Those changes could come from any place, including customer requests or a realization later on of the project's true complexity, he said.
In addition, systems integrators "feel tremendous pressure to keep their prices low during the bidding process," and tend to submit the "cheapest defensible" offer that will enable them to meet minimum project requirements and still win the bid," he said. "The bid up front later turns out to be apparent guesswork."
Air Force officials are clearly eager to see ECSS be a success, but have their work cut out for them, according to a October 2010 posting to the website Air Force Enlisted Forums by a user who said he attended a pre-rollout briefing on ECSS.
"The briefing was not a highly publicized affair, and only about 30 people showed up from the entire base. Most people showed up through word-of-mouth invitation only, and others were 'voluntold' to show up," the poster wrote.
It began with a slickly produced introduction video packed with testimonials from Air Force members who had tried out a pilot version of ECSS. "When I came to, I found myself chuckling at its infomercial-esque propaganda," the poster wrote. "My interest peaked as the speaker got on the stage for a Power Point presentation, and I was curious more than ever to find out why the Air Force was making such an overt attempt to sell ECSS. As the speaker went on about the vision, goal, and time line of ECSS, I realized the magnitude of the project. The Air Force was getting a heart transplant!"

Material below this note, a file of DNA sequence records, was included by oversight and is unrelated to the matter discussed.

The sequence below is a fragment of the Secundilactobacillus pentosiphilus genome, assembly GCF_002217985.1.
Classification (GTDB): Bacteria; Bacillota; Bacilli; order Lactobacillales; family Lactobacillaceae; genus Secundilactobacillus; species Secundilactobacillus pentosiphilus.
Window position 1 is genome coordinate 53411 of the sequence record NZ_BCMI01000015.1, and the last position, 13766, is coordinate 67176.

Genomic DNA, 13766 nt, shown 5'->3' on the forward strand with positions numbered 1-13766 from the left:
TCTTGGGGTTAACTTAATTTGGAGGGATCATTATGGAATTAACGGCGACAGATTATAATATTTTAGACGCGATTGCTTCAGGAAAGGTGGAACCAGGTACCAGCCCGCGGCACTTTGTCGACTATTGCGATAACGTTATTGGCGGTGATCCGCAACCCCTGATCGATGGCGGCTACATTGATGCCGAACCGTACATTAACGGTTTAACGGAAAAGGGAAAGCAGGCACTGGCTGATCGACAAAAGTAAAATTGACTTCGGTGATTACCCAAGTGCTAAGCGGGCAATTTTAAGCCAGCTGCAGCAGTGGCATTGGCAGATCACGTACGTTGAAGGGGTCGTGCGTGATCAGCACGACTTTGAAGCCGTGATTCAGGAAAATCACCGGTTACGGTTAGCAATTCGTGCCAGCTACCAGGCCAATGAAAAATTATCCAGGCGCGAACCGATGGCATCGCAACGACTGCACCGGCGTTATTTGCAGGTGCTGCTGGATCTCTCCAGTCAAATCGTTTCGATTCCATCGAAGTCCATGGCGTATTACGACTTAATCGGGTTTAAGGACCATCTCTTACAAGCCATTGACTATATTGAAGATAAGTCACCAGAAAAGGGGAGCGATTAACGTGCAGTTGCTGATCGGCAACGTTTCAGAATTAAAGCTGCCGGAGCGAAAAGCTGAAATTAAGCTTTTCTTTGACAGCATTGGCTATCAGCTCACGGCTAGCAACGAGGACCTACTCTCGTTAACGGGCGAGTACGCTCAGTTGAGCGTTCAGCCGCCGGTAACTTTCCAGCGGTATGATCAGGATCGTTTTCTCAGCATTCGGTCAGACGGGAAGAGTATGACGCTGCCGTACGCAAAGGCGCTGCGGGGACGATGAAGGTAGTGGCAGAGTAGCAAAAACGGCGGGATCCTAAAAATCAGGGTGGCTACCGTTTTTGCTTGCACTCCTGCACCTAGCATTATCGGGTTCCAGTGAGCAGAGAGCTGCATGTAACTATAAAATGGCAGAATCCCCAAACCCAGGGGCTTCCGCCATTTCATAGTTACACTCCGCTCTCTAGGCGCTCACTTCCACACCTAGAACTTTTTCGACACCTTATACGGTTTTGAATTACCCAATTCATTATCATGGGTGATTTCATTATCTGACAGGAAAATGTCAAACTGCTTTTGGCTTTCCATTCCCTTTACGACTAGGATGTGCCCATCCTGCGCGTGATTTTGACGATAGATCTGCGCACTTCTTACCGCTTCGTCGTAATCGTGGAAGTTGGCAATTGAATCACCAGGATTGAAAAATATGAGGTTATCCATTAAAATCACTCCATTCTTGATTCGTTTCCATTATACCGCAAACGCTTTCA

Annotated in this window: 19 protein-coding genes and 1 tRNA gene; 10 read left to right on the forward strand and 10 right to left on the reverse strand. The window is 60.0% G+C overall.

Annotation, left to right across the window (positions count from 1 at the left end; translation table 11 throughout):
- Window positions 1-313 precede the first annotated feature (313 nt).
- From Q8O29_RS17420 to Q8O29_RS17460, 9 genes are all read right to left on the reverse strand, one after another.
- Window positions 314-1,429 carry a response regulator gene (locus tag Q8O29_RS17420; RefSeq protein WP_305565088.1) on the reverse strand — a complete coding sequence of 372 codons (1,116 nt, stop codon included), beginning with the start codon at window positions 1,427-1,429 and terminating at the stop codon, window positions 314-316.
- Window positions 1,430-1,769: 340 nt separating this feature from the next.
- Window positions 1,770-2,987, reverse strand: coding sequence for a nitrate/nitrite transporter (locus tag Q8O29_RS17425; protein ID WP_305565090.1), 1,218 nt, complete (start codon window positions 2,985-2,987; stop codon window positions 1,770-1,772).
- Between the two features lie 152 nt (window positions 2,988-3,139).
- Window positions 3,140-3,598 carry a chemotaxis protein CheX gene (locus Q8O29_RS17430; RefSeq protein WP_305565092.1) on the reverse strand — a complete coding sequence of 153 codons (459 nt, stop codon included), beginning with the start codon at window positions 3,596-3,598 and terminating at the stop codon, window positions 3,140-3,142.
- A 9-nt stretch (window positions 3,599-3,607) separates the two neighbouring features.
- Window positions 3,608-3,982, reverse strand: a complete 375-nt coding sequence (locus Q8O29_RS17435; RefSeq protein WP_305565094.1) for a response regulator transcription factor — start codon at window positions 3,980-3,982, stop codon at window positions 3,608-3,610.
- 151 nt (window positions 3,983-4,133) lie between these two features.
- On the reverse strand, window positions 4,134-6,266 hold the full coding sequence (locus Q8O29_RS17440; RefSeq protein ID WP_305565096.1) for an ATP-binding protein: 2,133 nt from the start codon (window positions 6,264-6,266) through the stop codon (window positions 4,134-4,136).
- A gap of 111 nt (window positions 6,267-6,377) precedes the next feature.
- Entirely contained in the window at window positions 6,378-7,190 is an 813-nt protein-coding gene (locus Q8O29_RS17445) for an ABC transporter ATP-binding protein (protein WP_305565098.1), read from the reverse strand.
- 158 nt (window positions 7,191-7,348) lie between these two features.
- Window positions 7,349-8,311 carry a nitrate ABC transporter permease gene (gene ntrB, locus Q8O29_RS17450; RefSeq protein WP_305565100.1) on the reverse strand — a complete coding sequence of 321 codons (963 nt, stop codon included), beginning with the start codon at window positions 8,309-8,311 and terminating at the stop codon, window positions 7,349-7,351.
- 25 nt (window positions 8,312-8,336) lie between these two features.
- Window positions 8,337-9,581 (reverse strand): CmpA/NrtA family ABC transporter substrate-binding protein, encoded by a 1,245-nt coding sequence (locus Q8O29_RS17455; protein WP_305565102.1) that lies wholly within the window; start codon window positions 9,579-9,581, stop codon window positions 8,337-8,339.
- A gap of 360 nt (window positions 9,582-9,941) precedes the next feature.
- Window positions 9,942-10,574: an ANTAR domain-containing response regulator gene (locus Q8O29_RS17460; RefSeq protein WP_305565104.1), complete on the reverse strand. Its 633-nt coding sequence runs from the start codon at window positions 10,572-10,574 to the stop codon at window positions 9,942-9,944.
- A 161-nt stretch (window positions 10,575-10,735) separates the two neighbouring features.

"The speaker opened the floor for questions," the poster added. "The moment of truth was here. End user specific questions, from tool crib custodian, supply warehouse grunt, tech-savvy COMM CSA, etc., were unsuccessfully answered. It was a sorry sight. If the preparation level of the speaker was any indication, ECSS was still only at its concept stage! And this was supposed to roll out in 2 years?!?!"
While there is no doubt the Air Force would benefit from an upgraded logistics system, "I am now a firm skeptic of ECSS," the post adds.
Sign up for Computerworld eNewsletters.